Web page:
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Capitol Bomb Plotter Promised 'Martyrdom Payments'

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The alleged plot to blow up the U.S. Capitol included promises of payments to the family of the accused.
Mylon Medley
The alleged plot to blow up the U.S. Capitol included promises of payments to the family of the accused.

An FBI sting operation promised payments of up to $1,000 a month to a Moroccan immigrant who eventually volunteered to kill himself in a plot to bomb the U.S. Capitol.

Twenty-nine-year-old Amine El-Khalifi, who was living in Alexandria until the time of his arrest in February, will be sentenced in federal court on Friday, according to the Associated Press.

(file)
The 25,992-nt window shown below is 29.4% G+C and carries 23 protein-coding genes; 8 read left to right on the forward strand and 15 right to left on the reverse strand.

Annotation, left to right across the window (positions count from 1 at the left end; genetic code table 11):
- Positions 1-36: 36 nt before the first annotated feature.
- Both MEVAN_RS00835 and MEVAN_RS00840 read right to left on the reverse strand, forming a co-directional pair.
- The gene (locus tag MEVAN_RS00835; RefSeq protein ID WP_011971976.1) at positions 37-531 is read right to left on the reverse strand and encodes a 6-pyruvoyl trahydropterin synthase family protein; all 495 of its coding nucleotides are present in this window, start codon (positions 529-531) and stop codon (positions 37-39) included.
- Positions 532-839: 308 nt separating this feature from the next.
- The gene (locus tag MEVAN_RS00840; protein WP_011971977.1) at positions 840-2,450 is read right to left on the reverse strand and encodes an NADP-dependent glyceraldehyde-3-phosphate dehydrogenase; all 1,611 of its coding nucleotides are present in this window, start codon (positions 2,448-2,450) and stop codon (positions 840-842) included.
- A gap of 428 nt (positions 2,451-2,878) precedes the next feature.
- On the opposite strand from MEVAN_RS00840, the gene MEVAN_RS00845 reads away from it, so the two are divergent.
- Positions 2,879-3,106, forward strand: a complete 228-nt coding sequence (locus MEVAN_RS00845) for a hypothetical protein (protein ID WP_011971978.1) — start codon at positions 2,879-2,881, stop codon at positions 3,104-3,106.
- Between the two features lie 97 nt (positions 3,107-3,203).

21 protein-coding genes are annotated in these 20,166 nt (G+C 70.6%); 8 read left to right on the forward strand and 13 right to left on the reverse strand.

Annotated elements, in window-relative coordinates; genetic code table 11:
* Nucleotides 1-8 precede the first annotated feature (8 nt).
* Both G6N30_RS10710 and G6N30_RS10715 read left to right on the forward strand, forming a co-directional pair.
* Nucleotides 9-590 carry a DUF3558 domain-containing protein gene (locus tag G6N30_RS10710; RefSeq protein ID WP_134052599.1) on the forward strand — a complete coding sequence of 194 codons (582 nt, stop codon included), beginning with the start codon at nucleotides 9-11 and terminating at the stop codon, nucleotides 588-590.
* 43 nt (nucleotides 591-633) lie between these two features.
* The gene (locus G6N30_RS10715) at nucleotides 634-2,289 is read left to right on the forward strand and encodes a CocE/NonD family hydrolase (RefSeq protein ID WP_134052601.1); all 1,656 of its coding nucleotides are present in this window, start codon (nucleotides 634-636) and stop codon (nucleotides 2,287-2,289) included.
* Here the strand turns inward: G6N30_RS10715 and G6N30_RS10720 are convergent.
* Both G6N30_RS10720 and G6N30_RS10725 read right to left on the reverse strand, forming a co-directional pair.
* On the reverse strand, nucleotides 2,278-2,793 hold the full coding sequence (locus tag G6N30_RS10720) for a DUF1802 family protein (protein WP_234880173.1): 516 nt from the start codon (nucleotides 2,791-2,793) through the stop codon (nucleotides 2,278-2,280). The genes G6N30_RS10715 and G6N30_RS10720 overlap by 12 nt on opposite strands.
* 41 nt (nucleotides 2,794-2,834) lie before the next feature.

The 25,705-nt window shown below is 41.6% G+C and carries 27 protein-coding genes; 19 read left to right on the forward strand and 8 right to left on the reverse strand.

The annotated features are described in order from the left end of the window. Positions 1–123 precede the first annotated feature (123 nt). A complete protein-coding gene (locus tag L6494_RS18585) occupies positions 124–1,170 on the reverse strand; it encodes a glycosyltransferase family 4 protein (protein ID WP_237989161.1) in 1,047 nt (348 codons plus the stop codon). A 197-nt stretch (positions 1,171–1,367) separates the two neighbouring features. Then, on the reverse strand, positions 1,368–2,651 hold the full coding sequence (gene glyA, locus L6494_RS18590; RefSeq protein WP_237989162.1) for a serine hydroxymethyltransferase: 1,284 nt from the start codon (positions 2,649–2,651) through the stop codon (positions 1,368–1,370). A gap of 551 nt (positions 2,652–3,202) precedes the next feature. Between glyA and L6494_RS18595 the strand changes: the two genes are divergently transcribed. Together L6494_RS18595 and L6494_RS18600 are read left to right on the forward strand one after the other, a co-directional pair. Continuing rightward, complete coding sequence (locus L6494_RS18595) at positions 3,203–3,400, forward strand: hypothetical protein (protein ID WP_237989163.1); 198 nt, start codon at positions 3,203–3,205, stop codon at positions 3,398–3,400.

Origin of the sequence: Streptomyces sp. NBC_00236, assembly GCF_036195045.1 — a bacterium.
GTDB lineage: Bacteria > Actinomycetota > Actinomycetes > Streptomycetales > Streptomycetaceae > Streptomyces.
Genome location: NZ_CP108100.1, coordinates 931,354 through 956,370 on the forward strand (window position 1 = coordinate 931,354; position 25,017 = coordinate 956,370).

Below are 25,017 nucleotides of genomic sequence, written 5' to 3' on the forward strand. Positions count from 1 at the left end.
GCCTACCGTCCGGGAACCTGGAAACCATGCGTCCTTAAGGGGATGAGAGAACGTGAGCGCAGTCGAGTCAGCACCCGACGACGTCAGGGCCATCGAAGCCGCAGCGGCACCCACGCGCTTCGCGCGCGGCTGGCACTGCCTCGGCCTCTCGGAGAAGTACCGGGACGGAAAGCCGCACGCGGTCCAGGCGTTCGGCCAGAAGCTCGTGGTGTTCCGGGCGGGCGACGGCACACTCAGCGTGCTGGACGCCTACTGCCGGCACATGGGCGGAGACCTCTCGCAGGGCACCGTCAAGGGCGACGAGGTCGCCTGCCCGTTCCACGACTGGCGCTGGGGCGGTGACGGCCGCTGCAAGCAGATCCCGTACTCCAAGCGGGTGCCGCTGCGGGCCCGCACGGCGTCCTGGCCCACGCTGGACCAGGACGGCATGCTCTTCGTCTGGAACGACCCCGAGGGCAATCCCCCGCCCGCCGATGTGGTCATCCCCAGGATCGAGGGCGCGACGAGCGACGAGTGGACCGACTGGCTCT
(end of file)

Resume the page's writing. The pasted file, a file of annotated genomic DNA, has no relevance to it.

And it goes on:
In court papers, El-Khalifi's lawyers say their client received more than $5,700 in living expenses from undercover FBI agents during the six-month investigation. El-Khalifi's was also promised his parents would receive what the lawyers describe as "martyrdom payments'' of up to $1,000 a month after he completed the attack.

El Khalifi allegedly volunteered to wear a suicide vest and kill himself in an operation at the U.S. Capitol.

The plea deal requires a minimum sentence of at least 25 years.

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